Clausen is an illustrator who works with murals, animation and much more, and he is an adjunct professor at CBU. Nick Peña paints, does mixed media installations and is a full-time professor at CBU.

As an artist and educator, Peña prepares seniors for their BFA and helps them imagine what the possibilities are with a degree in studio arts or applied arts.

“What’s really important about a sector of this for me is to help the transition for students graduating and going to look for their first jobs or starting their own business,” he said. “This space will give them a place to land for a couple of years, build their confidence and get to know people.”

“The great thing about this space is that it will be self-run by members,” said Clausen, who just completed an artist residency at Crosstown Arts. “So, that way we don’t need to have a front desk person all the time.”

The building owner, Mike Todd, is hoping the artists can help to activate the building and the neighborhood. Originally the building had been used for automotive purposes and has had a number of other uses over the years, including as a set design space.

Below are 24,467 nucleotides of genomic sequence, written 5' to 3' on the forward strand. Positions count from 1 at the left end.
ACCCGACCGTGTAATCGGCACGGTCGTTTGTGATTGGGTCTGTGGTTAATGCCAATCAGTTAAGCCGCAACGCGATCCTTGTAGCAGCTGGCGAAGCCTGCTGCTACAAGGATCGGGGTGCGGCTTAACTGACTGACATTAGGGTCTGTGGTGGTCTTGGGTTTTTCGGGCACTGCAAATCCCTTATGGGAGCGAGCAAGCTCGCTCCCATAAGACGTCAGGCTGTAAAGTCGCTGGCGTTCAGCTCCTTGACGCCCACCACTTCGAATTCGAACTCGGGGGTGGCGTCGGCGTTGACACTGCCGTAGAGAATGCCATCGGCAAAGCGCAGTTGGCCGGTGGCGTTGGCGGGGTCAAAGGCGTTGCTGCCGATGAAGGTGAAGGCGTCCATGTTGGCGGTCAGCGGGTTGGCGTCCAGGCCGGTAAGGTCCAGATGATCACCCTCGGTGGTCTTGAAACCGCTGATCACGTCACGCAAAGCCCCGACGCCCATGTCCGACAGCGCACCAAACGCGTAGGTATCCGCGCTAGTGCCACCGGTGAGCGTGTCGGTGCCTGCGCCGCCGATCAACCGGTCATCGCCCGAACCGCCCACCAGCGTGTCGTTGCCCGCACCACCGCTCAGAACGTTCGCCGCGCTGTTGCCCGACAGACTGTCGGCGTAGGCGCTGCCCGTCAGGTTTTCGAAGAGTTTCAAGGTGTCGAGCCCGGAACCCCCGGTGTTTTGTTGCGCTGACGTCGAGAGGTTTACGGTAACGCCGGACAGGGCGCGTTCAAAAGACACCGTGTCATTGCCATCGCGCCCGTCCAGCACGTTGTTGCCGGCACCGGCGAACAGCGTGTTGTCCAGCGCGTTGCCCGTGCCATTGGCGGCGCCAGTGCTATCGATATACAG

Renovations will include installing movable walls and table and desks on casters to create a flexible workspace.

Wonder CC backs up into Floyd Alley with a balcony overlooking the space.

“The Memphis Medical District Collaborative is trying to activate this alleyway that ends at Redbird Stadium and runs to Danny Thomas Boulevard into a hidden pedestrian byway,” said Cat Peña. “We’re really excited to think of creative programming outside of Wonder CC and into Floyd Alley.”

Related: "Between the Lines II: Turning Memphis' alleys into hidden destinations"

Already, the business has commitments from one organization and two small creative firms that would like to utilize some space in the building.

Thanks to a recent pre-development grant from the MMDC, Wonder CC is conducting several focus groups at the building soon to meet potential new members and find out exactly what they might be looking for before renovations start on the space. The next meetings are slated for May 31, June 4 and June 10.

“The Edge District has always had some of the most experimental art spaces in Memphis since the 1980s, and we would like to continue that lineage while also making sure that the development that comes through doesn’t lose sight or its place and its history,” Cat Peña said.

Memphis Public Libraries use Readbox to build awareness

A  guerilla marketing campaign popping up around town is building awareness of Memphis Public Libraries' changing role in the community and its growing range of free programs.